With its maze-like layers, James chose an ambitious project for a debut novel.
The endless room for creativity in fiction makes it difficult to bind it to a definitive set of rules.
These images kept breaking in, things about Aubrey he fought so hard not to remember.
I’ve accumulated a modest list of my favorite works in recent years—from stand-alones to series, contemporary to science fiction. I hope you find a new favorite among them.
An intricate life, laden with all of its relational off-ramps and delicate emotional networks, has been organized into this memoir but remains fundamentally intact — raw — in a way that only an archivist could manage.
Anthony Doerr weaves together a story across time and space, all the while asking the question, “What happens when stories get lost in translation?”
Reading a story through memories feels like an old movie, a movie that predates the Second World War.
If there is one thing that Old School excels in, it is the raw depiction of the protagonist’s contrived self-presentation.
When we “keep faith” in the face of catastrophe, we discover new strength within ourselves to keep going.
Unlikeable main characters abound in modern fiction, and this novel does not break that mold.
What if Circe could tell her own version of the story? Madeline Miller explores this possibility within her novel Circe: a story that transcends just a simple rewriting of The Odyssey.
Instead of fighting violence with violence, picking up a weapon, and spilling blood, Cassie’s revenge is more psychological and, debatably, more detrimental.
This is in no way a comprehensive list—however, I specifically chose works that not only avoid traditional YA standards, but gripped me enough to compel a second read.
If you’re looking to find some new shops to explore, or just simply hear about one person’s experiences with bookstores, keep on reading!
If I’m no longer assessing the media by its emotional resonance, where does that leave me?
If turning books into movies makes these stories more accessible, leading more people to love the tales being told, what’s the harm?
Bilingual literature that embodies a lack of understanding offers a clear benefit to immigrant writers. They are able to express the feelings of alienation and incomprehension that come with relocating to a new country to people who have never had the experience, while simultaneously writing for their community.
It’s fall, which means it’s time to curl up by the fire with some spooky music and read a scary book!
Gradually, he grew accustomed to his alternate form, to the point that he could forget about it for hours at a time.
The morning wind swirled down cool and soft from the mountains, shaking the tops of the short pines on the foothills, stirring the dust at Ignacio’s feet and raising his hopes. He leaned back against the car, black and sleek, borrowed from his brother, and fingered the coins in his pocket.
Harvest day is the most important day of the week.
I am sitting in my mother’s red Bonneville station wagon. Mamá’s hair is still black and long and flows over the back of the seat.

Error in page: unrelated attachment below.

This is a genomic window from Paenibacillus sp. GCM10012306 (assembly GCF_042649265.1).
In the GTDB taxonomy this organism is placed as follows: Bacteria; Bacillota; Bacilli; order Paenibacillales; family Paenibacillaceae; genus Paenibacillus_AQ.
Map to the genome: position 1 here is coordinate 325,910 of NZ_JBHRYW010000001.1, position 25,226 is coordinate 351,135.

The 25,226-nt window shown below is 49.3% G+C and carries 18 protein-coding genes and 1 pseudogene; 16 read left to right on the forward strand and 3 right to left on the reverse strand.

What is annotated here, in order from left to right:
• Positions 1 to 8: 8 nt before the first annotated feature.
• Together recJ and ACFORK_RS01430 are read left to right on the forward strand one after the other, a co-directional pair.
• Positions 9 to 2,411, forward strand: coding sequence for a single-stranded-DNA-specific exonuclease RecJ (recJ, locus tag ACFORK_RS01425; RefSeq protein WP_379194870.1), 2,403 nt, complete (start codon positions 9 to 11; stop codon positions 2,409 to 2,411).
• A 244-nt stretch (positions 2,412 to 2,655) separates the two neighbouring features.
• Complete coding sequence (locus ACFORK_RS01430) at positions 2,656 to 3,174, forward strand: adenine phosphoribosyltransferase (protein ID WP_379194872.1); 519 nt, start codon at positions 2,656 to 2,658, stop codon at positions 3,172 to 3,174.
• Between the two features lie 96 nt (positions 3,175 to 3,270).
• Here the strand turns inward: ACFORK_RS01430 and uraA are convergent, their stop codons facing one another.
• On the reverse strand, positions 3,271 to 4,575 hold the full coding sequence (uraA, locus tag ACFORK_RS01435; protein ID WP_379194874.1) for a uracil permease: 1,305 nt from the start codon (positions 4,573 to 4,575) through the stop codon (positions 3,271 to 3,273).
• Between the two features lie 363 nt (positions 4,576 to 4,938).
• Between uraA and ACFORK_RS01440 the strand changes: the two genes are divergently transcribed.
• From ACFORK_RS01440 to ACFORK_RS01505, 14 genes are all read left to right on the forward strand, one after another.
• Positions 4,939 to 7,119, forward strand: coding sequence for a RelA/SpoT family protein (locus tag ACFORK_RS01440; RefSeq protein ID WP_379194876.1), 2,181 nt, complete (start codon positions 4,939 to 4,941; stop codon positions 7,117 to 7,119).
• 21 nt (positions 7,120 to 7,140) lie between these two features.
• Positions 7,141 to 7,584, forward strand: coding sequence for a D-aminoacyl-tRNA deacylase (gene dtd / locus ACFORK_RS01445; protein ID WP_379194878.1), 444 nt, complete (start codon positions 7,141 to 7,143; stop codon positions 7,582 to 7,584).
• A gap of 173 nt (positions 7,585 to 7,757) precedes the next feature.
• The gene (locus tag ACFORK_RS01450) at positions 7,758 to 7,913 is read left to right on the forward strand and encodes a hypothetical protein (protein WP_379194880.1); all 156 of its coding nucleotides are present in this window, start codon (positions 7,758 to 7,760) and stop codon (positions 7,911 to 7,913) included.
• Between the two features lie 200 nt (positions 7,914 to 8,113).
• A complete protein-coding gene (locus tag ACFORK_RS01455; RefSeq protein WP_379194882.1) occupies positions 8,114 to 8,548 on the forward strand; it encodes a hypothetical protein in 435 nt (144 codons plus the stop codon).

“Something moved across the street. Between the rows of the first and second floor windows something dark and sinewy slipped from one hidden place to another.”
“Sometimes, when your windows are open, I hear you singing.”
On the drive to the crematorium, I think I make peace with your death.
It is Earth’s final snowfall / and everyone is here.
Something about flash fiction and short fiction is just so ripe with experimentation and with breaking boundaries and for kind of completely turning on its head what a story can look like.
A Flash of Lightning and Heartbreak: Interview with Ashley Hutson, Sudden Fiction Guest Judge & Author of One’s Company
I feel like when you write flash, you’re giving something to the reader, like an electric shock.
A Case for “the surreal and the strange”: Interview with Anna Vangala Jones, Sudden Fiction Guest Judge and Author of Turmeric & Sugar
When I picture a flash fiction story done well, a story that’s getting so much across in this tiny space, I imagine a little snow globe or something that’s bursting with how much is going on inside it.
A Box of Ingredients: Interview with Beth Piatote, Sudden Fiction Guest Judge and Author of The Beadworkers: Stories
I think about other Native people who may read that piece and can, through the piece, feel a connection to those lands…feel that they are there.
“Short, colorful, Twilight Zone-y Tales”: An interview with Ben Loory, Sudden Fiction guest judge and author of Tales of Falling and Flying
I decided early on that I was going to write my stories…in my own voice, my own words, with my own sense of humor and my own actual grammar and peculiarities of speech… everything exactly the way I would tell it.
Written Representation Through Shared Family Stories: Interview with E.P. Tuazon author of “Professional Lola”
It’s really important to have this kind of representation for our culture, because there’s not a lot of it out there.
The power of interviews is structural: an interview inherently forces you to listen and ask first, before saying anything else.
By reading On Animals, I remembered my animals.
There’s a common misconception that escapist fiction is far removed from reality, but I would argue that it is simply a different kind of truth about another aspect of reality.
Growing up as a disabled child, I learned to live in a world that was my own.
Berlin’s writing captured a sort of reckless joy I recalled from my time in Paris: living on that rugged edge between foolish risk-taking and worthwhile adventure.
Across this textured face, I count all the bleeding and irritated spots, hooking onto them with my eyes and making sure that each and every unwanted citizen of a pimple on the once-clear expanse of my face is ingrained in my mind.
Berkeley Fiction Review
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